We would particularly welcome anyone who is familiar with the concept of palliative care and with Pallium India and agrees with the vision, mission and core values of Pallium India.
Nominations would be screened by a screening committee from among the trustees of Pallium India for preliminary selection and then submitted to the board of trustees for approval. Interested people may nominate themselves or nominate someone else, with curriculum vitae, any supporting documents and contact details.
Nominations are to be sent to: firstname.lastname@example.org
Last date for receipt of nominations: 5 February 2020.
Please note that the first day (22 Feb) is an introductory course for freshers including doctors, nurses and medical students.
The second day’s event (23 Feb) is a refresher course for doctors who have already been trained in palliative care.
Dr Suresh Reddy, MD Anderson Cancer Centre, Texas, USA, Dr M V Pillai, haemato-oncologist from USA, Miss Gilly Burn from UK and Dr Ann Broderick from Iowa, USA will be the visiting faculty joining the Indian team.
Dr CV Prasanth of Regional Cancer Centre Trivandrum is the organising secretary.
Please see the poster for the contact information and venue.
Pallium India had the privilege to be part of an event in Kanchi Kamakoti CHILDS Trust Hospital, Nungambakkam, Chennai where Golden Butterflies brought together doctors of eminence as well as trainees and other staff for a discussion on palliative care. The discussions included pain management, social support and end of life care. In addition to the presentation by Pallium India, Dr. Revathi Raj of Apollo Cancer, Dr. Julius Scott of Paediatric Oncology Department, of SRMC, Dr. Rejiv Rajendranath of Intergrated Cancer Care and Dr. Arathi Srinivasan spoke.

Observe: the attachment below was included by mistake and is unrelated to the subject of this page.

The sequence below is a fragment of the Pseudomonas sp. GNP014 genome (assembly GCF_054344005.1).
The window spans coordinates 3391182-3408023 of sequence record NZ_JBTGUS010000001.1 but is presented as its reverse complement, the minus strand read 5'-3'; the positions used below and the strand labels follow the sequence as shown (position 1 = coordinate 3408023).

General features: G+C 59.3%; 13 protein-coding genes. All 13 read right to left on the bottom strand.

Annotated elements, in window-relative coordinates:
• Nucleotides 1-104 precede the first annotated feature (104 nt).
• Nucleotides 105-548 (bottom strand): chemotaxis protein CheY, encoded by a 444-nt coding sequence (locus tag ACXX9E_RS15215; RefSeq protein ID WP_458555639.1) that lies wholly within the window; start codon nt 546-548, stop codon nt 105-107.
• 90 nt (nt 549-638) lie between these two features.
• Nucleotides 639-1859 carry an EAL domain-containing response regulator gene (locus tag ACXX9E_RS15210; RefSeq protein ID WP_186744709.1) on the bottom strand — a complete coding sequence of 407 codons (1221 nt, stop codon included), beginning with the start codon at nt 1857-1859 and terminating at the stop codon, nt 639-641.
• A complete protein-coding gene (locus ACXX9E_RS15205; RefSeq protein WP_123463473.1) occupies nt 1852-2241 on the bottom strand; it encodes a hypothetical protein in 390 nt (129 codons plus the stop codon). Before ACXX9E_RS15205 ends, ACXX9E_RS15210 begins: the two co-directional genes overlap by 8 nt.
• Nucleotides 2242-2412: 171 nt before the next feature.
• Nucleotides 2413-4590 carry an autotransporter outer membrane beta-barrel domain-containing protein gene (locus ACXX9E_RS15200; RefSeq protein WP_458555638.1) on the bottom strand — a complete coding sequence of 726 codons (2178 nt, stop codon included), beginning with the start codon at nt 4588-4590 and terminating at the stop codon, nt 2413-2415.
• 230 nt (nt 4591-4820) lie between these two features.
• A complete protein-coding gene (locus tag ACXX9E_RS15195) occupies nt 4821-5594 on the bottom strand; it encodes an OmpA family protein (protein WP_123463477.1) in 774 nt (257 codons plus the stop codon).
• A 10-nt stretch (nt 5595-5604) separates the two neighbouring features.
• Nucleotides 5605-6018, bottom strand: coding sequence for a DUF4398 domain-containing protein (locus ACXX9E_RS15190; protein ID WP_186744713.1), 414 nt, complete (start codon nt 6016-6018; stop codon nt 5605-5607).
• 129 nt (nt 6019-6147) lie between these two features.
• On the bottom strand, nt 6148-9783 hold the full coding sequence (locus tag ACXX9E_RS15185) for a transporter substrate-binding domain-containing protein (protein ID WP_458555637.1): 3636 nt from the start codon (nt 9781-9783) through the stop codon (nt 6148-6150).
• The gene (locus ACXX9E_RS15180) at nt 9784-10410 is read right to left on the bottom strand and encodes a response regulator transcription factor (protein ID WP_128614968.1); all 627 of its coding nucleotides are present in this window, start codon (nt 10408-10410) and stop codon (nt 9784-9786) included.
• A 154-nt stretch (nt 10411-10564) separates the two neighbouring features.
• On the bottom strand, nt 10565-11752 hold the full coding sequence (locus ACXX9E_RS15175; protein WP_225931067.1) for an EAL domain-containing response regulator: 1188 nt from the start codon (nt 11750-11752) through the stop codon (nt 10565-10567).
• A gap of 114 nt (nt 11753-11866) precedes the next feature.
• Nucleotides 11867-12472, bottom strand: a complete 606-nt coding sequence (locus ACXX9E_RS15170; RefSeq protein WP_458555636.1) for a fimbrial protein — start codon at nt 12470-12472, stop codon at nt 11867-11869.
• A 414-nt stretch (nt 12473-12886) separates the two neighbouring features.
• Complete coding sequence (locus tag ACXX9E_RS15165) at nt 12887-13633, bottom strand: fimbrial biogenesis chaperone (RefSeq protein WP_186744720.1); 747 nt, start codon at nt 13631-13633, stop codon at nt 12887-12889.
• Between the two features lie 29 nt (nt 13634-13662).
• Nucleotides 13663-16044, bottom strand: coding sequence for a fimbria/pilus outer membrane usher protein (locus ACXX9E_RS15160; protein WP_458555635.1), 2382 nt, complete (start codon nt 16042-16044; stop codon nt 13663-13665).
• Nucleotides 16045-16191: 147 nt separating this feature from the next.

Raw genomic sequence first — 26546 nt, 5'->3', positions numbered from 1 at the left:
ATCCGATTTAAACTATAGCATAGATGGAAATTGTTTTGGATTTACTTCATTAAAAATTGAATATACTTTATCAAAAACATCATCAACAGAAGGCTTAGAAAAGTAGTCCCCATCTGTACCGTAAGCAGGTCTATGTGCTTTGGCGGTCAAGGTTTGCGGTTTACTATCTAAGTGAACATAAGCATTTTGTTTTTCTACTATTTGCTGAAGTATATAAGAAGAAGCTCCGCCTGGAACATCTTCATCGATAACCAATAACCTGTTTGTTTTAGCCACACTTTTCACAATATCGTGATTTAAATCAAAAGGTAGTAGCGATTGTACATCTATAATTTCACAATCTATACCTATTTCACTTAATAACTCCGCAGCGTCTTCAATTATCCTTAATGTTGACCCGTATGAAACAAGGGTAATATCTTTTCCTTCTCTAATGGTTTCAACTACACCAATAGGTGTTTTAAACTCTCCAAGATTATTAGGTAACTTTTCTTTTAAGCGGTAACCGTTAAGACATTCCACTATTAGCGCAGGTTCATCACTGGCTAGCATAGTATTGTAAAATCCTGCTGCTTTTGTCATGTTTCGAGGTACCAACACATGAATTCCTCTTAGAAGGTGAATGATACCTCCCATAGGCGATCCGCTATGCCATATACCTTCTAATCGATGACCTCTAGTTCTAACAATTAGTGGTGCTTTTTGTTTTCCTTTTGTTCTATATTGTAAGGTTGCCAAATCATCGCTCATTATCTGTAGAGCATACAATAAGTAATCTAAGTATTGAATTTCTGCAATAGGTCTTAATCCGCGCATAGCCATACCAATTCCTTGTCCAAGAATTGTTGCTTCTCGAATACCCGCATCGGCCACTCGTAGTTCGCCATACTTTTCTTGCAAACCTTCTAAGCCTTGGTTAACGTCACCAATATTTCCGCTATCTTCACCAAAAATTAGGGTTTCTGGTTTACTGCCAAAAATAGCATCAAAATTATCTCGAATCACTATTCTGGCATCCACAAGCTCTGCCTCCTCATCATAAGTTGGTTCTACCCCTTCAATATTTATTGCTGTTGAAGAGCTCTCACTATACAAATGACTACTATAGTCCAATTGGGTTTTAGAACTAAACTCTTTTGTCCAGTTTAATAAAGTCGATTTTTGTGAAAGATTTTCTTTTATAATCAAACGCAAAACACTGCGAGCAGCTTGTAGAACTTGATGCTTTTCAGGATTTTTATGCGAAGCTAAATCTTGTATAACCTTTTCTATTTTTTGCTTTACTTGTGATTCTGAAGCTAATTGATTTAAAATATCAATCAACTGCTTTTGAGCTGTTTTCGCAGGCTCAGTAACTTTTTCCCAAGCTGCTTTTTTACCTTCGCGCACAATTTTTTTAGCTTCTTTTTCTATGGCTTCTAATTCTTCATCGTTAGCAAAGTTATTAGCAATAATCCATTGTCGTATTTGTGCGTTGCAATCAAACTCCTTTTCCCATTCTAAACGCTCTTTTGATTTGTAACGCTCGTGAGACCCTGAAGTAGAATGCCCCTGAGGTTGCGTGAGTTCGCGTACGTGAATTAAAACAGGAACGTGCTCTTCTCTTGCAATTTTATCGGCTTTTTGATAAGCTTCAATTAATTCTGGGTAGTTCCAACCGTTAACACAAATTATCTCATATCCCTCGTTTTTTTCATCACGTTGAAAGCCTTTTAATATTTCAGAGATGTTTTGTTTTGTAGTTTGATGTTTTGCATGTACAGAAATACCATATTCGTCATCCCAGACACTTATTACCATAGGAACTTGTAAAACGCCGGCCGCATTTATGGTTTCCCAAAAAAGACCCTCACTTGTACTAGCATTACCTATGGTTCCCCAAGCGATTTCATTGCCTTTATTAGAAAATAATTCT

When remembering the resistance that palliative care met with in the 1990s, this acceptance of palliative care by the larger medical community was indeed heart-warming.
Later, we also visited RMD palliative care centre run by Dr Republica Sreedhar and team, with whom Golden Butterflies is collaborating to set up a cheerful room for children needing inpatient palliative care.
From the room, they drift
seeds; unfamiliar destinations,
lost histories. Yet each has the weight
of an ocean in their eyes.
The pains of others are
that I can’t begin to describe.
In the final two weeks of January, I spent a little time with Pallium as part of my PhD research. As this came to a close, it was mentioned that visitors usually contribute a blog post. To the promise of being taken out for chai as a reward, was added the note that this contribution could take any form. ‘Blog post, eight-line poem, even a song!’ I was told. Well, how could I refuse?
Before launching into an explanation of my potentially ill-advised attempt, I must say that I have thoroughly enjoyed my time with the organisation. From the music on the morning bus (Udta Punjab and a song about cats were both highlights) to the warmth and generosity of the staff, it has been one of the most pleasurable periods of my research.
But one afternoon, a patient died.
I was working just outside their room with a couple of others. A woman whose shoulders were hunched in grief came out through the doors and sat beside us. A young child stroked her hair. Those with whom I have worked, despite their good humour, know the gravity of their roles. For me, it was a timely reminder.
As the essayist Elaine Scarry (on whom the poem draws) once noted, pain destroys language. In the face of this however, I took up the throw-away invitation to write a poem for Pallium. I have tried to capture something of that moment, and the idea that language is aligned rather haphazardly to the experience of physical and emotional suffering. It was only after a lot of wrangling that I reached the modest target of eight lines!
Kerala has brought in a law which clarifies the issue. It lays down scientific criteria for certifying brain death and for cessation of artificial life support in that event.